The reason that Republicans are pushing voter ID is straightforward, they don’t want n*****s to vote. The descendants of “Bull”Connor run the party now.
But there is another element to this, that of projection: The Republicans believe that Democrats engage in vote fraud, because they themselves routinely engage in vote fraud, largely through the absentee ballot process.
In Michigan, we have Thaddeus McCotter’s staffers charged with voter fraud over his crudely forged reelection petitions. And some context:
This incident perfectly highlights the dirty little secret about election fraud. Election fraud overwhelmingly happens on the campaign side, not the voter side. It’s far easier – and more rewarding – to cheat while working from within the system than it is to commit in-person voter fraud. The GOP is legislating against cases of voter fraud in which a person would have to give someone else’s name at the correct polling place in order to falsely vote once; meanwhile a Republican Congressman and his staff fabricated 1,756 signatures so that he could run illegally.
And this is the truth about so many Republican policies: rules and regulations are put in place to scapegoat people who aren’t causing problems. In Florida, drug testing welfare recipients showed that less than 3% of those receiving welfare were using drugs illegally, while that discriminatory testing cost the state nearly $120,000. Mitt Romney has evoked the “47% of people [who] pay no income tax,” conveniently ignoring that collecting income tax from all of those households would bring in less than than the president’s Buffett Rule which would slightly raise taxes for the country’s wealthiest. Reagan’s racist welfare queen myth still looms large in the conservative narrative, despite the fact that the Bush-era bailout for corrupt and irresponsible banks cost far more than years of welfare programs.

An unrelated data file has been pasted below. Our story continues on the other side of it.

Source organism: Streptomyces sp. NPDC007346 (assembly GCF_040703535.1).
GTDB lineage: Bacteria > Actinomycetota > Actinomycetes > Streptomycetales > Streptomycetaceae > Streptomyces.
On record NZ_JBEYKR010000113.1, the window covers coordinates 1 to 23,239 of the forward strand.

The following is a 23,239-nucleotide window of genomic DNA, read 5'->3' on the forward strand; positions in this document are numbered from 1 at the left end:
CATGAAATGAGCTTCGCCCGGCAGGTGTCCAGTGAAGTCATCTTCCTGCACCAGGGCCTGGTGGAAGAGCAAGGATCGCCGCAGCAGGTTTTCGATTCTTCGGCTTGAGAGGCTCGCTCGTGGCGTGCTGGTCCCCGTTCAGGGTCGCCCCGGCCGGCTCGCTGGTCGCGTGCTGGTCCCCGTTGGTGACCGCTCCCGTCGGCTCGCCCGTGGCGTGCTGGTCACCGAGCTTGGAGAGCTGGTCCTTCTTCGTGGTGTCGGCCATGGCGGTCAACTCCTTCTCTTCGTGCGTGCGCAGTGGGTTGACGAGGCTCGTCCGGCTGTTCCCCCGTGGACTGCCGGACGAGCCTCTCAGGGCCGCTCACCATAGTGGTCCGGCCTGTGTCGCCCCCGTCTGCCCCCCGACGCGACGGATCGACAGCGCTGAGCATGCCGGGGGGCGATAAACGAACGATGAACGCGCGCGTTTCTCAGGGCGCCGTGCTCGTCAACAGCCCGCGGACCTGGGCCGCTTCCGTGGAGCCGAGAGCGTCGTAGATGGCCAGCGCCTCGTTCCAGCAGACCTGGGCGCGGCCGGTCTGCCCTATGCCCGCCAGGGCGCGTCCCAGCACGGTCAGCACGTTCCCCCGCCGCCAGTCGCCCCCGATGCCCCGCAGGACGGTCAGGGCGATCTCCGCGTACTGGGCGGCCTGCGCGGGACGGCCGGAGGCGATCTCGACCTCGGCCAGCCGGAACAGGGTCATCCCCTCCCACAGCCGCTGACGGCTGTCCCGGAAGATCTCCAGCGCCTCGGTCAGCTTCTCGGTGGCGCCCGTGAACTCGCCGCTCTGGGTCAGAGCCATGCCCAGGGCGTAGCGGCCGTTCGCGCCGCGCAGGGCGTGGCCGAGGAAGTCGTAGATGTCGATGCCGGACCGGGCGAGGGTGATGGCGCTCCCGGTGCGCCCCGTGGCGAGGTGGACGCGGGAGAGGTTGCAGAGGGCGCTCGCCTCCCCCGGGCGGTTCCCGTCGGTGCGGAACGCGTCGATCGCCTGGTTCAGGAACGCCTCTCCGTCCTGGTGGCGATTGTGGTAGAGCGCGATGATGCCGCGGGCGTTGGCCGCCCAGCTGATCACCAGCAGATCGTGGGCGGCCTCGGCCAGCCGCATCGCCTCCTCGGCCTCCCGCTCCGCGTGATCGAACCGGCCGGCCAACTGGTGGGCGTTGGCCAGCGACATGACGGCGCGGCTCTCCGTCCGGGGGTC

And then we have Western Massachusetts, the Republican part of the state, not so far where I went to college, where voter fraud in East Longmeadow is so blatant that the state was compelled to take over the election:
There’s just one Republican primary in East Longmeadow next month.
Marie Angelides and Jack Villamaino are vying for a Massachusetts State Representative seat.
Secretary of State Bill Galvin says his office will be running the election. That’s because fraud has found way into the race.
Experts say in a State Representative race, there’s often 30-45 absentee ballots that are filed. This summer, there’s been more than 400.
Galvin confirms that hundreds of the applications were never filled out by voters; somebody forged the applications and even changed the political parties of Democrats to Republican so they would receive an absentee ballot in the mail. The Boston Globe reports it’s widely believed the Villamaino’s campaign and an East Longmeadow clerk’s office employee are behind the scheme.
“I have had a substantial amount of experience in running elections. I cannot recall a single instance where i saw such a brazen effort to steal the rights or identities of voters, to change their party enrollments and in effect to steal their ballots,” Galvin said.
“I’m disheartened to see that in the political process,” former State Representative and District Court Judge Robert Howarth said.
You notice just how much easier it is to commit voter fraud with absentee ballots?
If Villamaino’s had been a bit less greedy, no one might have noticed.
And then again, there is Palm Beach, Florida, the home of the infamous butterfly ballot, and the epicenter of Republican vote fraud, where Virginia based Strategic Allied Consultants, one of Nathan Sproul’s network of voting fraud shops:
The Republican Party of Florida is dumping a firm it paid more than $1.3 million to register new voters, after Palm Beach County Elections Supervisor Susan Bucher flagged 106 “questionable” registration applications turned in by the contractor this month.
Bucher asked the state attorney’s office to review the applications “in an abundance of caution” because she said her staff had questions about similar-looking signatures, missing information and wrong addresses on the forms.
The state GOP hired Strategic Allied Consultants of Glen Allen, Va., for “voter registration services” and get-out-the-vote activities. The firm got identical payments of $667,598 in July and August.